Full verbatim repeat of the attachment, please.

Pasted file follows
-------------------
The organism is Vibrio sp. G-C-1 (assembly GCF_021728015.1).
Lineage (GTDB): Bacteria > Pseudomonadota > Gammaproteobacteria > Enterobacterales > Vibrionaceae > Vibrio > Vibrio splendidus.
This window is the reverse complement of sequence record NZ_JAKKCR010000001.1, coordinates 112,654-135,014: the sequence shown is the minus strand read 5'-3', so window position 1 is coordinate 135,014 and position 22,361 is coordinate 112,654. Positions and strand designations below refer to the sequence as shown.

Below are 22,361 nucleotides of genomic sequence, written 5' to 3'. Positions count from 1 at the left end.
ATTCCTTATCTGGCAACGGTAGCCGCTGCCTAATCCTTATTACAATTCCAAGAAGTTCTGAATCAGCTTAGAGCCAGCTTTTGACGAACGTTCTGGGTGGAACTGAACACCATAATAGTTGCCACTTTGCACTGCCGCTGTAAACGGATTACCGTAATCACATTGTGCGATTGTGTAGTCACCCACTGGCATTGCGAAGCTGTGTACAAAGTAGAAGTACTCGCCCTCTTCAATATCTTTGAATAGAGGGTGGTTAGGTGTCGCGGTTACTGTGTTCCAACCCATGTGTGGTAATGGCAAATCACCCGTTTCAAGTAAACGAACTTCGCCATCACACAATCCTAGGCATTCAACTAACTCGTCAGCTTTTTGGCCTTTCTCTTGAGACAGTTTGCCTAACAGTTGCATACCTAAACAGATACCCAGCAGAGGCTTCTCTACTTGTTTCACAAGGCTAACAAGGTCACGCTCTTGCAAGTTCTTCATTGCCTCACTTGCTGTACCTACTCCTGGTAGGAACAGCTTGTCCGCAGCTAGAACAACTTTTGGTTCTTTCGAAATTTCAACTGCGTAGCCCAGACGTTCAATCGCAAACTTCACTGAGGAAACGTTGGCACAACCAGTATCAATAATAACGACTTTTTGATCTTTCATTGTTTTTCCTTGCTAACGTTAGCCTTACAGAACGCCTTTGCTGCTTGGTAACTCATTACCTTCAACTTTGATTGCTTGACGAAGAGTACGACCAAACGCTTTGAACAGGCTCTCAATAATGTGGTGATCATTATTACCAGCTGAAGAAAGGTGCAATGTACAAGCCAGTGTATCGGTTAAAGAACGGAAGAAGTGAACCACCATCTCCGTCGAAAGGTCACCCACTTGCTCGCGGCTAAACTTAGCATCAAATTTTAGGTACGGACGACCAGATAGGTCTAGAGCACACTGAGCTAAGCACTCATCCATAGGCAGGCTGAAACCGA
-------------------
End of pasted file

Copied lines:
The organism is Vibrio sp. G-C-1 (assembly GCF_021728015.1).
Lineage (GTDB): Bacteria > Pseudomonadota > Gammaproteobacteria > Enterobacterales > Vibrionaceae > Vibrio > Vibrio splendidus.
This window is the reverse complement of sequence record NZ_JAKKCR010000001.1, coordinates 112,654-135,014: the sequence shown is the minus strand read 5'-3', so window position 1 is coordinate 135,014 and position 22,361 is coordinate 112,654. Positions and strand designations below refer to the sequence as shown.

Below are 22,361 nucleotides of genomic sequence, written 5' to 3'. Positions count from 1 at the left end.
ATTCCTTATCTGGCAACGGTAGCCGCTGCCTAATCCTTATTACAATTCCAAGAAGTTCTGAATCAGCTTAGAGCCAGCTTTTGACGAACGTTCTGGGTGGAACTGAACACCATAATAGTTGCCACTTTGCACTGCCGCTGTAAACGGATTACCGTAATCACATTGTGCGATTGTGTAGTCACCCACTGGCATTGCGAAGCTGTGTACAAAGTAGAAGTACTCGCCCTCTTCAATATCTTTGAATAGAGGGTGGTTAGGTGTCGCGGTTACTGTGTTCCAACCCATGTGTGGTAATGGCAAATCACCCGTTTCAAGTAAACGAACTTCGCCATCACACAATCCTAGGCATTCAACTAACTCGTCAGCTTTTTGGCCTTTCTCTTGAGACAGTTTGCCTAACAGTTGCATACCTAAACAGATACCCAGCAGAGGCTTCTCTACTTGTTTCACAAGGCTAACAAGGTCACGCTCTTGCAAGTTCTTCATTGCCTCACTTGCTGTACCTACTCCTGGTAGGAACAGCTTGTCCGCAGCTAGAACAACTTTTGGTTCTTTCGAAATTTCAACTGCGTAGCCCAGACGTTCAATCGCAAACTTCACTGAGGAAACGTTGGCACAACCAGTATCAATAATAACGACTTTTTGATCTTTCATTGTTTTTCCTTGCTAACGTTAGCCTTACAGAACGCCTTTGCTGCTTGGTAACTCATTACCTTCAACTTTGATTGCTTGACGAAGAGTACGACCAAACGCTTTGAACAGGCTCTCAATAATGTGGTGATCATTATTACCAGCTGAAGAAAGGTGCAATGTACAAGCCAGTGTATCGGTTAAAGAACGGAAGAAGTGAACCACCATCTCCGTCGAAAGGTCACCCACTTGCTCGCGGCTAAACTTAGCATCAAATTTTAGGTACGGACGACCAGATAGGTCTAGAGCACACTGAGCTAAGCACTCATCCATAGGCAGGCTGAAACCGA